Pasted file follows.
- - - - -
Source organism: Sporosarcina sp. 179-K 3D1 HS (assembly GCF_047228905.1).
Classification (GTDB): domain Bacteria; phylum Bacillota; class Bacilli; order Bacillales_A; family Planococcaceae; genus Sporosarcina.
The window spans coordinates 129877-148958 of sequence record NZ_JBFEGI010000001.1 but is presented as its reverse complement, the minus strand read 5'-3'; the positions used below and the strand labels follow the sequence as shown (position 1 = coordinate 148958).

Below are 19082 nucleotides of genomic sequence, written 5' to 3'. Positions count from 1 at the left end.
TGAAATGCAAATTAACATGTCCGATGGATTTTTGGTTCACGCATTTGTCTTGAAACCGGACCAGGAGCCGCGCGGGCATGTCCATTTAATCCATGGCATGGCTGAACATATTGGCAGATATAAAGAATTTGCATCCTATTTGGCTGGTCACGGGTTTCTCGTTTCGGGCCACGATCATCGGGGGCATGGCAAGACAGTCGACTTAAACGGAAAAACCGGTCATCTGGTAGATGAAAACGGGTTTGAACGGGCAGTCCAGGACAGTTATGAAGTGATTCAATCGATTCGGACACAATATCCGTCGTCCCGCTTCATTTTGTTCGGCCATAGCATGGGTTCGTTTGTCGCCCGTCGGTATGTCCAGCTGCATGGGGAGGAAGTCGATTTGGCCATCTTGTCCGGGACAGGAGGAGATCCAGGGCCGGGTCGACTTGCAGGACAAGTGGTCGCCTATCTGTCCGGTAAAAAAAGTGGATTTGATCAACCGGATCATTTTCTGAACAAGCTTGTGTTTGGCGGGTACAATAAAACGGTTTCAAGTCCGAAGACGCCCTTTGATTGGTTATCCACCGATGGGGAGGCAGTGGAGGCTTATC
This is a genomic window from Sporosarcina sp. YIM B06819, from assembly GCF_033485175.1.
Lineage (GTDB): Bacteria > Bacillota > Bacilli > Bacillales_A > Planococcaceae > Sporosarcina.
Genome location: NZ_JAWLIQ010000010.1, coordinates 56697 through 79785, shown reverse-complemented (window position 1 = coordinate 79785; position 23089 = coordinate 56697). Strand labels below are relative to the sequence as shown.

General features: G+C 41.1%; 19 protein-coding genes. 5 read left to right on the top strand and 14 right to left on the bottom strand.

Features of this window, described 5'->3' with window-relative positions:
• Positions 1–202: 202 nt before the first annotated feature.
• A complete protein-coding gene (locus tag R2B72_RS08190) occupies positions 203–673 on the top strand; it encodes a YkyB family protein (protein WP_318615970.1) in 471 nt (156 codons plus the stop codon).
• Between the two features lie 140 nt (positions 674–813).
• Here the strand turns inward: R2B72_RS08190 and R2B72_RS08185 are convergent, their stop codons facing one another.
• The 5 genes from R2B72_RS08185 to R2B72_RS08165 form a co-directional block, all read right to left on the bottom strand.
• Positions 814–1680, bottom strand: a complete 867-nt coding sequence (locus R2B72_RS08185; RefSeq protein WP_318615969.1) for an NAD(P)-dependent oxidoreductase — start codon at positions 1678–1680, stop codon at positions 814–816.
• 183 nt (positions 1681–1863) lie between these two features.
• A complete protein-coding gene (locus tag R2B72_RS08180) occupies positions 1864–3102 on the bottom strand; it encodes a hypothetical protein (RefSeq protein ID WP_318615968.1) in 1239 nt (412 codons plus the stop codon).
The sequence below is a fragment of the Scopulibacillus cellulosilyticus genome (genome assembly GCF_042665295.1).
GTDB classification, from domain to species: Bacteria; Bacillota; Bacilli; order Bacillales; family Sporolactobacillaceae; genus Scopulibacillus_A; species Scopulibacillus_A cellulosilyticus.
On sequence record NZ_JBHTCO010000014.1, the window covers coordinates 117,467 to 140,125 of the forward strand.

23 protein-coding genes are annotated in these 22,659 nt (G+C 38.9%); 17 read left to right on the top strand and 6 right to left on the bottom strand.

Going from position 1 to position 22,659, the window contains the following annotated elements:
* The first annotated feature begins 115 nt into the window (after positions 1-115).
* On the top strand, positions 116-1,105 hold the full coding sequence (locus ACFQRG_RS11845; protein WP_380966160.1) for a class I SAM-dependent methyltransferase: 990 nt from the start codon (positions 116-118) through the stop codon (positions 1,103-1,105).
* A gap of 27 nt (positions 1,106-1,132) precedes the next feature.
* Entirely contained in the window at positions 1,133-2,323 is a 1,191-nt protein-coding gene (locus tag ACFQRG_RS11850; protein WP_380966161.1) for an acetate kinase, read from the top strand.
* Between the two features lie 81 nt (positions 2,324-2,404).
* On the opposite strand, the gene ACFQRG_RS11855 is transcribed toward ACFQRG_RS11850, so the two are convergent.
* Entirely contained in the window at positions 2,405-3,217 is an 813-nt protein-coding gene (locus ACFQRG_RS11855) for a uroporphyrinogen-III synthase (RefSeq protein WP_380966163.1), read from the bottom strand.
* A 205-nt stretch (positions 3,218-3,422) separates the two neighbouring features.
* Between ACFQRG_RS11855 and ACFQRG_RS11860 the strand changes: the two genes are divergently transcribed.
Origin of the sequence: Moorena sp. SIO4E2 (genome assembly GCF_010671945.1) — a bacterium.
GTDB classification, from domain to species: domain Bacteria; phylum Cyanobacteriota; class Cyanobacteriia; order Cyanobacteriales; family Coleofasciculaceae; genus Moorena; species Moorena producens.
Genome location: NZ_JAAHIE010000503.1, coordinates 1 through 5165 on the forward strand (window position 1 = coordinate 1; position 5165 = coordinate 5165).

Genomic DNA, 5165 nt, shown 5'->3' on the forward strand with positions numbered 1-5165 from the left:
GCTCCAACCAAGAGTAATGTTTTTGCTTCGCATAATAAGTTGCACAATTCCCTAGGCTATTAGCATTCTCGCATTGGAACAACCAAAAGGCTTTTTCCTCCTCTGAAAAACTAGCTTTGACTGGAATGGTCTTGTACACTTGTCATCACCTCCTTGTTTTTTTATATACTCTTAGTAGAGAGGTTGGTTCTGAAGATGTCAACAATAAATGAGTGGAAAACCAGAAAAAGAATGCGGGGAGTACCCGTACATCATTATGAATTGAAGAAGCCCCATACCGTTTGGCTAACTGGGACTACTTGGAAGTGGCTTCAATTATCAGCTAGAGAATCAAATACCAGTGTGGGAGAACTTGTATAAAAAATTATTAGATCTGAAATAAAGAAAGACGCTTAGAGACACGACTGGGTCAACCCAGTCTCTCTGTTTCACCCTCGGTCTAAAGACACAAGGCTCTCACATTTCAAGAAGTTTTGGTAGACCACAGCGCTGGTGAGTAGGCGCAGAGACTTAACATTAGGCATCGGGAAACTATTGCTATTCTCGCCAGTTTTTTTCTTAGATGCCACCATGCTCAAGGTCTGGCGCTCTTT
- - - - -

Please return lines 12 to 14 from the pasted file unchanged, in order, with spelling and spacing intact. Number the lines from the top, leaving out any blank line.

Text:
• A complete protein-coding gene (locus tag R2B72_RS08190) occupies positions 203–673 on the top strand; it encodes a YkyB family protein (protein WP_318615970.1) in 471 nt (156 codons plus the stop codon).
• Between the two features lie 140 nt (positions 674–813).
• Here the strand turns inward: R2B72_RS08190 and R2B72_RS08185 are convergent, their stop codons facing one another.